packing. And they take advantage of some of the lesser-known features of
    Javascript. So they can indeed be difficult to understand, but if you have a
    decent knowledge of js many of them are actually quite interesting to look
    at.

    > I am seeking some opinions or
    > actual rigorous examinations on which library might provide the best
    > spread of features.


    I haven't done a "rigorous" examination of the libraries, but I will offer
    some opinions. As my experience and need for features may be very different
    than yours, not all my points may be important to you.

    Prototype:
    It has been criticized in the past because it extended Object, which is a
    javascript no-no. This has been fixed in version 1.5. The main gripes
    against Prototype are that it tries to make JS into a class-based language
    that it is not, and in doing so makes the syntax more confusing than it
    would have been written in 'plain' JS. It is not very cross-browser or
    standards-compliant. It is popular because it was one of the earlier
    frameworks available, but I think it is reducing in popularity. It is used
    heavily by the Ruby on Rails crowd and it tries to be Ruby-like. I would not
    recommend Prototype. (Although your url is new to me - I didn't know it got
    a new site for the version 1.5 launch).

    MooTools:
    This lib takes the approach of extending HTMLElement, which I particularly
    like. It has a lot of functionality but it is broken up into many files and
    can be hard to always know which files you need. In a recent discussion on
    their support forum which I started, I was very much NOT impressed with the
    team of developers. They had an elitist, unprofessional attitude. This led
    me to not go with MooTools, even though technically their stuff is pretty
    good. I found some glaring problems in the most recent release, although
    some have been fixed in the development version. This lib was originally
    based on Prototype and takes a class-based approach which is still not very
    "JS-like".

    MochiKit:
    I haven't actually looked at this one at all. I have no idea.

    Yahoo YUI:
    This feels like a very "classical" library, in that the code is contained in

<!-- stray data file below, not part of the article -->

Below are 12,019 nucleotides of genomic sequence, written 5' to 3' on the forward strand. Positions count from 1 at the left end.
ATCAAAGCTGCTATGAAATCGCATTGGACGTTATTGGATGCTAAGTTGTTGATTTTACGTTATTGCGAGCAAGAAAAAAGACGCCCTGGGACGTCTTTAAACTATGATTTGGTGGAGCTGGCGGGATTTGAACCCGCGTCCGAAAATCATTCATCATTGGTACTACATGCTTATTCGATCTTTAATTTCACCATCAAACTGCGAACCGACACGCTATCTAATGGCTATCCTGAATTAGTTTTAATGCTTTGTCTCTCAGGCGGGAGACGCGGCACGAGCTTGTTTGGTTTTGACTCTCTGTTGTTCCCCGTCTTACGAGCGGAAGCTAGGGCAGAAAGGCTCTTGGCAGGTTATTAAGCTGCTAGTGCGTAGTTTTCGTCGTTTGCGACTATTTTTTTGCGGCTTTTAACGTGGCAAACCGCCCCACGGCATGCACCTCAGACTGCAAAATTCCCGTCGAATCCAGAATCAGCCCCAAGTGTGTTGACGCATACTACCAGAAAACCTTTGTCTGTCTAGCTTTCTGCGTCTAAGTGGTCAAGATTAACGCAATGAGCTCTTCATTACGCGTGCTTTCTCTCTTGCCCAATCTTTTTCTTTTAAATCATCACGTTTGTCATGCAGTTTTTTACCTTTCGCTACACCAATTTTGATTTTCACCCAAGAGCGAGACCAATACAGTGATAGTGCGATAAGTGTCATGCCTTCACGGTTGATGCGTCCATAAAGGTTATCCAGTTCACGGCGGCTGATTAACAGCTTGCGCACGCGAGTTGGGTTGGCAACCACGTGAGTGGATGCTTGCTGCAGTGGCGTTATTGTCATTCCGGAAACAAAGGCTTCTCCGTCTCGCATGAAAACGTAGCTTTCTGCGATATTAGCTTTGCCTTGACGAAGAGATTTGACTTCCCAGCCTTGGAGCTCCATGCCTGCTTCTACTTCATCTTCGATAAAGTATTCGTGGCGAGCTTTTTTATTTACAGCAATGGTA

deep namespaces, it is organized by module, it is very verbose, and tries to
    be a "do everything" library. I looked at it, but personally it never felt
    right to me. Plus there were some glaring logic problems in some of the code
    (don't know if they are fixed) so I wasn't sure how rigorously they tested.
    I don't like their idea of "browser grades" and they seem to be keen on
    browser detection. Nevertheless, it's very mature, extremely well
    documented, has a lot of examples, and has a lot of support. Plus the power
    of Y! behind it means it will probably still be relevant for years to come.

    jQuery:
    The popularity of this library seems to be growing, the documentation is
    good, the examples are good, and the user community is fantastic. Rather
    than extending HTMLElement, it uses the approach of a custom object that
    holds on to an array of reference objects and can manipulate them. This
    hopefully avoids memory leaks. It's small (19kb compressed) and packs in a
    lot of features, they key being the ability to select elements by CSS
    selectors. So if you want to do something with all DIVs on the page with
    class "myclass" you just do $('div.myclass').doSomething(). The user
    interface is handled by Interface Elements, which mirrors most of what
    Moo.fx does. I ended up standardizing on this library as the basis for a
    number of upcoming projects because the documentation is good, the user
    community is great, the extensibility is great, the footprint is small, and
    the plugins are growing. I plan to convert some of my own code into
    jQuery-compatible plugins and to continue supporting this library in the
    future.

    Hope that helps!

    --
    Matt Kruse
    http://www.JavascriptToolbox.com
    http://www.AjaxToolbox.com
     
    Matt Kruse, Feb 17, 2007
    #5
  6. Matt Kruse wrote:

    > Prototype:
    > It has been criticized in the past because it extended Object, which is a
    > javascript no-no.


    The problem with augmenting Object is that it causes incompetent programs to
    break. I think the solution is to write competent programs, but I seem to be in
    the minority. Also see http://yuiblog.com/blog/2006/09/26/for-in-intrigue/
     
    Douglas Crockford, Feb 17, 2007
    #6
  7. On Feb 16, 8:37 pm, Douglas Crockford <> wrote:
    > Matt Kruse wrote:
    > > Prototype:
    > > It has been criticized in the past because it extended Object, which is a
    > > javascript no-no.

    >
    > The problem with augmenting Object is that it causes incompetent programs to
    > break. I think the solution is to write competent programs, but I seem to be in
    > the minority. Also seehttp://yuiblog.com/blog/2006/09/26/for-in-intrigue/


    But are you right that the hasOwnProperty() is a complete solution?

    <URL: http://groups.google.com/group/comp.lang.javascript/msg/775698102c01a47e>

    Peter
     
    Peter Michaux, Feb 17, 2007
    #7
  8. Neo Geshel

    Matt Kruse Guest

    Douglas Crockford wrote: